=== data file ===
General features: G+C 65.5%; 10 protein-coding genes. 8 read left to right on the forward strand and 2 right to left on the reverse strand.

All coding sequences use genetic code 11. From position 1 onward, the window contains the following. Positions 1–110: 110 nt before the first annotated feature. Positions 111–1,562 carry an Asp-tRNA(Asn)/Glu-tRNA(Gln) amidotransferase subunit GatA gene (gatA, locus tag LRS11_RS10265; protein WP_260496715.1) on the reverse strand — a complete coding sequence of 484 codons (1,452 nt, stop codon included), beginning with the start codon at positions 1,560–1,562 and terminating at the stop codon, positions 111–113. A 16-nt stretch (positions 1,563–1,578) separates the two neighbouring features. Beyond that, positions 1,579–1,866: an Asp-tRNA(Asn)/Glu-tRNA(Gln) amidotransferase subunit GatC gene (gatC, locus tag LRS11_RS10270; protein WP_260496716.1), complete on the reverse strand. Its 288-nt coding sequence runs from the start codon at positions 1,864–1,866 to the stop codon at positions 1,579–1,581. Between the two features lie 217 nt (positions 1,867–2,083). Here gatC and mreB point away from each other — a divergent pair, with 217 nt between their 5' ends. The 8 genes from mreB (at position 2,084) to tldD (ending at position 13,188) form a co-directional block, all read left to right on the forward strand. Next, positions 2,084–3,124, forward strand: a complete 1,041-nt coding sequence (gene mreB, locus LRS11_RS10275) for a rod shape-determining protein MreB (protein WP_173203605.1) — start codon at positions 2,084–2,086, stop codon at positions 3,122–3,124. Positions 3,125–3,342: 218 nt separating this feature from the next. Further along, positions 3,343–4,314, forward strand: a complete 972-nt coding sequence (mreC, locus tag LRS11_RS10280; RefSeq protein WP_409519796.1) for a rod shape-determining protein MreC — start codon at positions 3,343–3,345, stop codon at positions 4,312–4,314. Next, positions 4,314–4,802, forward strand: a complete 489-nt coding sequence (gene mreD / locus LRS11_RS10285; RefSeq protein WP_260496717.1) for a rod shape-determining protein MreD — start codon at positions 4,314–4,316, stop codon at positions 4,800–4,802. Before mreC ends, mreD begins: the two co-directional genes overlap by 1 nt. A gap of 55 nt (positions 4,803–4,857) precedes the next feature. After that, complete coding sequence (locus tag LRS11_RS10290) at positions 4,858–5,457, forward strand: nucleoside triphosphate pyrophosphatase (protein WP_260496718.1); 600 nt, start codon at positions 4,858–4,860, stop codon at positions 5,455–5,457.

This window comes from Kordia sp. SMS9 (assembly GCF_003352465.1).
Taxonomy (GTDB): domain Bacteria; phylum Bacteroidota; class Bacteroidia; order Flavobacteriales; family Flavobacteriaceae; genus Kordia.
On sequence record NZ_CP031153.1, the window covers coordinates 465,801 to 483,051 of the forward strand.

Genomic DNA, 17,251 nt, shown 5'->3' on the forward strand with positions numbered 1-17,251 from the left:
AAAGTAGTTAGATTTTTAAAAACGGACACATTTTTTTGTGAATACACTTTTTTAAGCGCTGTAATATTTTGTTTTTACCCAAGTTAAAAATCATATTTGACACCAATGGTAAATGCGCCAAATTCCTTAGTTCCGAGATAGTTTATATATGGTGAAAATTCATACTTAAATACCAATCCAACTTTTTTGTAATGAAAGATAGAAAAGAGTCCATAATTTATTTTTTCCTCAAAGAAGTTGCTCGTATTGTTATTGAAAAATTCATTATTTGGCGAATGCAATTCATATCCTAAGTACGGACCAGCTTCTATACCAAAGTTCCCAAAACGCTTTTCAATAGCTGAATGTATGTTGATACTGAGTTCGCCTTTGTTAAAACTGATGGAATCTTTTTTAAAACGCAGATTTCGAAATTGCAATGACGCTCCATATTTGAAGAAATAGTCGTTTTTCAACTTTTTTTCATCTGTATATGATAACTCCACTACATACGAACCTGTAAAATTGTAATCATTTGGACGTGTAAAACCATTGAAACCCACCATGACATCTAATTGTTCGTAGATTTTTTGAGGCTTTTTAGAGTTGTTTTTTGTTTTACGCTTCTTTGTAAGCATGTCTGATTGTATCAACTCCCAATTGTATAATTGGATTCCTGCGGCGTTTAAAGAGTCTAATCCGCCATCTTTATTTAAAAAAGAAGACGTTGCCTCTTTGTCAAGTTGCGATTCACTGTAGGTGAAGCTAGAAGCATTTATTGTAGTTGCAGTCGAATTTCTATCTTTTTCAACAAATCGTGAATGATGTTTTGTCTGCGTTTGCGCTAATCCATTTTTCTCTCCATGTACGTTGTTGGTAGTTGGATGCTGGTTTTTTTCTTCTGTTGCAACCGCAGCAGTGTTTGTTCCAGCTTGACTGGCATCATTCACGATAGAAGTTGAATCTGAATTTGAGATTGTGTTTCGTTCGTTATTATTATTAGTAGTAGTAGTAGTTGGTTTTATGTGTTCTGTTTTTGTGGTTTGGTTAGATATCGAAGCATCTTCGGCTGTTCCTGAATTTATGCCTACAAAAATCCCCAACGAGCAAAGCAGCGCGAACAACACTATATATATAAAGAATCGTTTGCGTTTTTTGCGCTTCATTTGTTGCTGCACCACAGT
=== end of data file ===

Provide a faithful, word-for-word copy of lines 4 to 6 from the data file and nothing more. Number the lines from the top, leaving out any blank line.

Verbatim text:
Taxonomy (GTDB): domain Bacteria; phylum Bacteroidota; class Bacteroidia; order Flavobacteriales; family Flavobacteriaceae; genus Kordia.
On sequence record NZ_CP031153.1, the window covers coordinates 465,801 to 483,051 of the forward strand.

Genomic DNA, 17,251 nt, shown 5'->3' on the forward strand with positions numbered 1-17,251 from the left: